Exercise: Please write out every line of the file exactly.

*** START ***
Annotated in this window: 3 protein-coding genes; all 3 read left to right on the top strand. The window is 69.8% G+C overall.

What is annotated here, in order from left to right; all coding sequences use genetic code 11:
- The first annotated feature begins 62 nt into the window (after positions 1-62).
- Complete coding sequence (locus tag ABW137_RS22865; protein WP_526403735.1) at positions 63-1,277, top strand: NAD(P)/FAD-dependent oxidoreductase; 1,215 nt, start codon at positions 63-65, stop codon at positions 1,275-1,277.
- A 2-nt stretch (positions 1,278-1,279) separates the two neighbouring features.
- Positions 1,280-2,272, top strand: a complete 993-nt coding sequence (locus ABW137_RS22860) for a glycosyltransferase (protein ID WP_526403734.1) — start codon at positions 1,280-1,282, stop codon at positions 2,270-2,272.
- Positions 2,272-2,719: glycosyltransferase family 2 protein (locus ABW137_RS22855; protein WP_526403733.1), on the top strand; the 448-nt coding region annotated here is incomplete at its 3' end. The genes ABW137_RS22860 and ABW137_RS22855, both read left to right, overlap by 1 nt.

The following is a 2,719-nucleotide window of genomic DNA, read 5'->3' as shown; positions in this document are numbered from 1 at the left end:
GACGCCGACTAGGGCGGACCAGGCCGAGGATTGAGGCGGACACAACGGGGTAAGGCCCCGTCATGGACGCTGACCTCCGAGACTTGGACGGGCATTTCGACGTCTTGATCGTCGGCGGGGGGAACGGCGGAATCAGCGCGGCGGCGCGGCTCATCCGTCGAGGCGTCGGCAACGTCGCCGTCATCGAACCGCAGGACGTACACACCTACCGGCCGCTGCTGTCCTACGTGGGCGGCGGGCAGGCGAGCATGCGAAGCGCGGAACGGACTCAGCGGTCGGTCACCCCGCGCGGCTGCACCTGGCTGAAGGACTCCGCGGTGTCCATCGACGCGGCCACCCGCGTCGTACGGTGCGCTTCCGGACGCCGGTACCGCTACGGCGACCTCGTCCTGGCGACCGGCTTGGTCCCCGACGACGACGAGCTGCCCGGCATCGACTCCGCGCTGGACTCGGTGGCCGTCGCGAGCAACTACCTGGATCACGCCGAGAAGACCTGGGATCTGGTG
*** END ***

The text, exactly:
Annotated in this window: 3 protein-coding genes; all 3 read left to right on the top strand. The window is 69.8% G+C overall.

What is annotated here, in order from left to right; all coding sequences use genetic code 11:
- The first annotated feature begins 62 nt into the window (after positions 1-62).
- Complete coding sequence (locus tag ABW137_RS22865; protein WP_526403735.1) at positions 63-1,277, top strand: NAD(P)/FAD-dependent oxidoreductase; 1,215 nt, start codon at positions 63-65, stop codon at positions 1,275-1,277.
- A 2-nt stretch (positions 1,278-1,279) separates the two neighbouring features.
- Positions 1,280-2,272, top strand: a complete 993-nt coding sequence (locus ABW137_RS22860) for a glycosyltransferase (protein ID WP_526403734.1) — start codon at positions 1,280-1,282, stop codon at positions 2,270-2,272.
- Positions 2,272-2,719: glycosyltransferase family 2 protein (locus ABW137_RS22855; protein WP_526403733.1), on the top strand; the 448-nt coding region annotated here is incomplete at its 3' end. The genes ABW137_RS22860 and ABW137_RS22855, both read left to right, overlap by 1 nt.

The following is a 2,719-nucleotide window of genomic DNA, read 5'->3' as shown; positions in this document are numbered from 1 at the left end:
GACGCCGACTAGGGCGGACCAGGCCGAGGATTGAGGCGGACACAACGGGGTAAGGCCCCGTCATGGACGCTGACCTCCGAGACTTGGACGGGCATTTCGACGTCTTGATCGTCGGCGGGGGGAACGGCGGAATCAGCGCGGCGGCGCGGCTCATCCGTCGAGGCGTCGGCAACGTCGCCGTCATCGAACCGCAGGACGTACACACCTACCGGCCGCTGCTGTCCTACGTGGGCGGCGGGCAGGCGAGCATGCGAAGCGCGGAACGGACTCAGCGGTCGGTCACCCCGCGCGGCTGCACCTGGCTGAAGGACTCCGCGGTGTCCATCGACGCGGCCACCCGCGTCGTACGGTGCGCTTCCGGACGCCGGTACCGCTACGGCGACCTCGTCCTGGCGACCGGCTTGGTCCCCGACGACGACGAGCTGCCCGGCATCGACTCCGCGCTGGACTCGGTGGCCGTCGCGAGCAACTACCTGGATCACGCCGAGAAGACCTGGGATCTGGTG